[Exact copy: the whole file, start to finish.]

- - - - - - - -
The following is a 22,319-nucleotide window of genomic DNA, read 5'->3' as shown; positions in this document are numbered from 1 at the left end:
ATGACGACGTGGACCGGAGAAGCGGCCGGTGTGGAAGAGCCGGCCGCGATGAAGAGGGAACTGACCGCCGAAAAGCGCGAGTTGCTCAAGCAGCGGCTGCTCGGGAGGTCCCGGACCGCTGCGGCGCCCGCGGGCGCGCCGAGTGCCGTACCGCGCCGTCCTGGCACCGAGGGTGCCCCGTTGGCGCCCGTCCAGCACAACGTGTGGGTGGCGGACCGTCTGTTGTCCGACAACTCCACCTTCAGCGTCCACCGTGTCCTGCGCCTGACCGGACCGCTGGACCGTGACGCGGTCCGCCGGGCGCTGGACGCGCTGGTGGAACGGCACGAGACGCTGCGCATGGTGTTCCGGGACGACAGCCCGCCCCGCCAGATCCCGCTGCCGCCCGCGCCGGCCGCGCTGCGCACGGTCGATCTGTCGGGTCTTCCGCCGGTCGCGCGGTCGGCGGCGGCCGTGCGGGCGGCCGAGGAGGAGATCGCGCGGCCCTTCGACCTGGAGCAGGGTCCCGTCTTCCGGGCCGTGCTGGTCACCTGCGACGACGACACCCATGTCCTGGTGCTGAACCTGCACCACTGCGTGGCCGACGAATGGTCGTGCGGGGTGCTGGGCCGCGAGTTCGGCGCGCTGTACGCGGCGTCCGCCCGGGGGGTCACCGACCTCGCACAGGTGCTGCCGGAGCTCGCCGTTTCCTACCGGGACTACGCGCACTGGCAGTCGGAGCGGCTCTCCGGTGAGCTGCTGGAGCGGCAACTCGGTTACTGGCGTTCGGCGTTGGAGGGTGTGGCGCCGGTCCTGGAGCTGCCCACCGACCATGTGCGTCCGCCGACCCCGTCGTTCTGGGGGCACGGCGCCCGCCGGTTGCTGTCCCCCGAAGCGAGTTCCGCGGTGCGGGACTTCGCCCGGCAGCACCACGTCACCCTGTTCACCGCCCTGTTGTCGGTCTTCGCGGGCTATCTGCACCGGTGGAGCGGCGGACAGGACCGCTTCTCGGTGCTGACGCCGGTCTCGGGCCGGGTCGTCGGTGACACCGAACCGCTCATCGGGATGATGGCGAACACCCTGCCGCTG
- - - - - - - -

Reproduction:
The following is a 22,319-nucleotide window of genomic DNA, read 5'->3' as shown; positions in this document are numbered from 1 at the left end:
ATGACGACGTGGACCGGAGAAGCGGCCGGTGTGGAAGAGCCGGCCGCGATGAAGAGGGAACTGACCGCCGAAAAGCGCGAGTTGCTCAAGCAGCGGCTGCTCGGGAGGTCCCGGACCGCTGCGGCGCCCGCGGGCGCGCCGAGTGCCGTACCGCGCCGTCCTGGCACCGAGGGTGCCCCGTTGGCGCCCGTCCAGCACAACGTGTGGGTGGCGGACCGTCTGTTGTCCGACAACTCCACCTTCAGCGTCCACCGTGTCCTGCGCCTGACCGGACCGCTGGACCGTGACGCGGTCCGCCGGGCGCTGGACGCGCTGGTGGAACGGCACGAGACGCTGCGCATGGTGTTCCGGGACGACAGCCCGCCCCGCCAGATCCCGCTGCCGCCCGCGCCGGCCGCGCTGCGCACGGTCGATCTGTCGGGTCTTCCGCCGGTCGCGCGGTCGGCGGCGGCCGTGCGGGCGGCCGAGGAGGAGATCGCGCGGCCCTTCGACCTGGAGCAGGGTCCCGTCTTCCGGGCCGTGCTGGTCACCTGCGACGACGACACCCATGTCCTGGTGCTGAACCTGCACCACTGCGTGGCCGACGAATGGTCGTGCGGGGTGCTGGGCCGCGAGTTCGGCGCGCTGTACGCGGCGTCCGCCCGGGGGGTCACCGACCTCGCACAGGTGCTGCCGGAGCTCGCCGTTTCCTACCGGGACTACGCGCACTGGCAGTCGGAGCGGCTCTCCGGTGAGCTGCTGGAGCGGCAACTCGGTTACTGGCGTTCGGCGTTGGAGGGTGTGGCGCCGGTCCTGGAGCTGCCCACCGACCATGTGCGTCCGCCGACCCCGTCGTTCTGGGGGCACGGCGCCCGCCGGTTGCTGTCCCCCGAAGCGAGTTCCGCGGTGCGGGACTTCGCCCGGCAGCACCACGTCACCCTGTTCACCGCCCTGTTGTCGGTCTTCGCGGGCTATCTGCACCGGTGGAGCGGCGGACAGGACCGCTTCTCGGTGCTGACGCCGGTCTCGGGCCGGGTCGTCGGTGACACCGAACCGCTCATCGGGATGATGGCGAACACCCTGCCGCTG